Digging into the team’s 60-man player pool, the Mets have a pair of pitchers with big league experience in 30-year-old righty Erasmo Ramirez and 26-year-old lefty Stephen Gonsalves; of that pair, only the latter is on the 40-man roster. Ramirez was moderately successful with the Mariners and Rays from 2012-17 but over the past two seasons yielded 6.84 ERA and 7.09 FIP in 48.2 innings with the Mariners (2018) and Red Sox (’19, for all of one start), while Gonsalves was lit for a 6.57 EA and 5.72 FIP in 24.2 innings with the Twins in 2018, then was limited to 13 minor league innings last year due to a flexor/pronator strain. Also in the pool are four prospects from their recent list, namely 24-year-old lefty Thomas Szapucki (7th), 24-year-old righty Franklyn Kilome (9th), 23-year-old lefty Kevin Smith (14th, and the only one from this group not on the 40-man roster), and 24-year-old righty Jordan Humphreys (21st). It’s a green group; Kilome, a 40+ FV prospect, made 31 starts at Double-A in 2017-18 before undergoing Tommy John surgery and missing all of last season, while Smith has just six starts at Double-A, Szapucki one, and Humphreys none. Szapucki has the highest upside of the group, as a 45 FV prospect; he’s exactly three years removed from Tommy John surgery, and via Longenhagen still has his plus curveball, but needs to work on his mechanical consistency.
(Editor’s Note: The original version of this piece did not mention either Kilome or Szapucki, as their July 13 additions to the 60-man pool somehow slipped through the cracks.)
So it doesn’t look like the Mets have much margin for error when it comes to deGrom, whose importance is underscored when we compare the Mets’ projections to those of the rest of the majors via our Depth Charts. Projections are not destiny, and in a 60-game season where the top starters are expected to throw fewer than 80 innings, there’s not room for much separation in these, but ultimately, we’ll see far more variance than what’s here. Still, by a couple of measures, deGrom — and his potential absence — stand out:
|Team||IP||ERA||FIP||WAR||Ace%||W/O Ace||1-2 Gap|
I’ve made the table sortable, the consequence of which is the loss of ranking numbers, so I’ll guide you through it. The Mets’ rotation ranks among the major’s top five in ERA, FIP, and innings (the last one tied) but once the park adjustments are factored in, they get bumped down to ninth in terms of WAR. The Ace% column shows the percentage of WAR accounted for by the team’s best-projected pitcher, the staff ace if not a true ace. In this case, the Mets and deGrom lead, nosing out Cole, the Orioles’ John Means, and the Cardinals’ Jack Flaherty. The W/O Ace column shows the amount of WAR projected by the pitchers besides the staff ace; the Mets’ 3.4 WAR ties them for 14th here, which means they fall five or six rungs in the rankings. The 1-2 Gap column shows the WAR difference between the staff ace and the number two starter, and here again, the Mets are on top given the step down from deGrom to Stroman.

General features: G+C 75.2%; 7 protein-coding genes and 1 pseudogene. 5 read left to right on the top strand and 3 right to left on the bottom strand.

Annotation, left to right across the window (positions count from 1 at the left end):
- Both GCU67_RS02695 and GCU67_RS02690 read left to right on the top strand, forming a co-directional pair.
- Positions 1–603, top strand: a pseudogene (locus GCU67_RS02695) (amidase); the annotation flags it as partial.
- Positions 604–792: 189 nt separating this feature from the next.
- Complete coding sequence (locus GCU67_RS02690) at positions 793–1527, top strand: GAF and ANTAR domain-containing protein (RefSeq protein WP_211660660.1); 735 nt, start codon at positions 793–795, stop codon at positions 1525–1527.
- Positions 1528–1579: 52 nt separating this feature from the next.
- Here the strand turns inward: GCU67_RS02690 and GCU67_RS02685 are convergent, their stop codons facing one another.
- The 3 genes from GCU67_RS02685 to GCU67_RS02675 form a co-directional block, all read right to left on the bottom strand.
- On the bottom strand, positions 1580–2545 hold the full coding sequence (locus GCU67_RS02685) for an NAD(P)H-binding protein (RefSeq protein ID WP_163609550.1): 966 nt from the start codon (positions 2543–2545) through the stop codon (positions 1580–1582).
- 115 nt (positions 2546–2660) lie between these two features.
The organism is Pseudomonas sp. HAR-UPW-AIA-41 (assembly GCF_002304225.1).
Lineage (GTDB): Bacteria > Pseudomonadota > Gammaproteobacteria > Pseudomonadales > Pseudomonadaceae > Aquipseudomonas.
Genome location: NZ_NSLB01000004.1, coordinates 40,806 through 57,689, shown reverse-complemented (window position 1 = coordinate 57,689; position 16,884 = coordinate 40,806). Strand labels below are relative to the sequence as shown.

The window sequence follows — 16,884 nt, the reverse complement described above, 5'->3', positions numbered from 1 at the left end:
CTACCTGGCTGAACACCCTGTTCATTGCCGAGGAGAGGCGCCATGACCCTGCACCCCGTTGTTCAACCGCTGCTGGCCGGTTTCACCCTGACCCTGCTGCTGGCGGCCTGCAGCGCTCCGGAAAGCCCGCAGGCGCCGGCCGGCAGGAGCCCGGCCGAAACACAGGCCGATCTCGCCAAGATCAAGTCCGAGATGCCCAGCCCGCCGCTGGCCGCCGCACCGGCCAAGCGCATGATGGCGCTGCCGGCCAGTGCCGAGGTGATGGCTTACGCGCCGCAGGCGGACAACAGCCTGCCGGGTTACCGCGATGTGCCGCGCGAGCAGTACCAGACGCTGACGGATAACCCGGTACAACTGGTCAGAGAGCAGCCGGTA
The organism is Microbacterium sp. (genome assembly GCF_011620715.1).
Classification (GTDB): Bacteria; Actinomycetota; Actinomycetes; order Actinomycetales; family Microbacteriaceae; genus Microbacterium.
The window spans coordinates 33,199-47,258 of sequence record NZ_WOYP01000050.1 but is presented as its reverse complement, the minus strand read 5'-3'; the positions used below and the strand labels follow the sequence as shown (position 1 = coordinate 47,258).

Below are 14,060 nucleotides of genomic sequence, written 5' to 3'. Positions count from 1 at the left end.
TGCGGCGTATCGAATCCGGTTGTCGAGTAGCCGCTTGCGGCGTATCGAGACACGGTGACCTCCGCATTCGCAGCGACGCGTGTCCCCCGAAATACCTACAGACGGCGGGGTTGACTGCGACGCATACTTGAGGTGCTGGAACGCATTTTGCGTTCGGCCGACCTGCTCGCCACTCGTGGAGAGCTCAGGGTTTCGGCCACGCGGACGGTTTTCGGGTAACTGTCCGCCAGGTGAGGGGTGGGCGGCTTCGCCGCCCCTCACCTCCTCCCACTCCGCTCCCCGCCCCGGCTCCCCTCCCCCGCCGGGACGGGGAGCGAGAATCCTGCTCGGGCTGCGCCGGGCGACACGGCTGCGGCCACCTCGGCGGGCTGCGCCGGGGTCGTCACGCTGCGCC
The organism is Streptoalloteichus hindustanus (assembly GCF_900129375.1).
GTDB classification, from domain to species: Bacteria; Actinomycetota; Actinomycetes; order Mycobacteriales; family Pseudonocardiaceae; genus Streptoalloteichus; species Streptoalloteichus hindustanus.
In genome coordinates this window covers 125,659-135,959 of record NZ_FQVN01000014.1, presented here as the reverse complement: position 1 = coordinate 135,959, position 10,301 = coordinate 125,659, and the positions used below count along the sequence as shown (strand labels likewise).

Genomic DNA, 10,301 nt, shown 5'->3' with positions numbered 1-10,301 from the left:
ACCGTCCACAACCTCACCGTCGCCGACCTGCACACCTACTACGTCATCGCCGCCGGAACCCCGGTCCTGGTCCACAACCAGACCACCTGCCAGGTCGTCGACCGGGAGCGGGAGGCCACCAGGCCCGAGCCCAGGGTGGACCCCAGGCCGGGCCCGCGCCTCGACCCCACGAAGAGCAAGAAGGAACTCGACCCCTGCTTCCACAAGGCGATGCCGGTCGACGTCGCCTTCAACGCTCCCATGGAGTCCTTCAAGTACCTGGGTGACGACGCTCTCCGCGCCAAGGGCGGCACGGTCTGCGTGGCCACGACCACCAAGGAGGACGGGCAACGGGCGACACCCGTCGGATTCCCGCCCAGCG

Per our Playoff Odds page, the Mets project for a .529 winning percentage, about 86 wins over the course of a 162-game season. They have a 24.0% chance of winning the NL East, and a 19.1% chance of winning a Wild Card spot, for a 43.1% chance at at a playoff spot in all. That’s actually the league’s fifth-best forecast, meaning that right now, we’re actually projecting them to claim the second Wild Card spot. Note how tightly clustered the projected win totals are for the second- through eighth-ranked teams in terms of projected wins, from 32.7 for the Nationals (playoff odds 53.3%) to 31.3 for the Padres (38.4%), with the Mets’ 31.7 right in the thick of it. Losing even a start from deGrom would probably nudge them down a rung in the rankings, and lower their odds by a few points.
If I could take Dan Szymborski’s ZiPSmobile for a joyride, I could crunch the marginal impact of each frontline pitcher’s loss, but that seems quite elaborate for the moment — particularly as deGrom has, so far as we know, a clean bill of health. Still, the departure of Wheeler and the the loss of Syndergaard — who together combined for 393 innings last year, and 44.6% of the rotation’s 20.4 WAR — has exposed the team’s vulnerability even at a time when things are looking up, comparatively speaking. You can’t get much more Mets than that.
Brooklyn-based Jay Jaffe is a senior writer for FanGraphs, the author of The Cooperstown Casebook (Thomas Dunne Books, 2017) and the creator of the JAWS (Jaffe WAR Score) metric for Hall of Fame analysis. He founded the Futility Infielder website (2001), was a columnist for Baseball Prospectus (2005-2012) and a contributing writer for Sports Illustrated (2012-2018). He has been a recurring guest on MLB Network and a member of the BBWAA since 2011. Follow him on Twitter @jay_jaffe.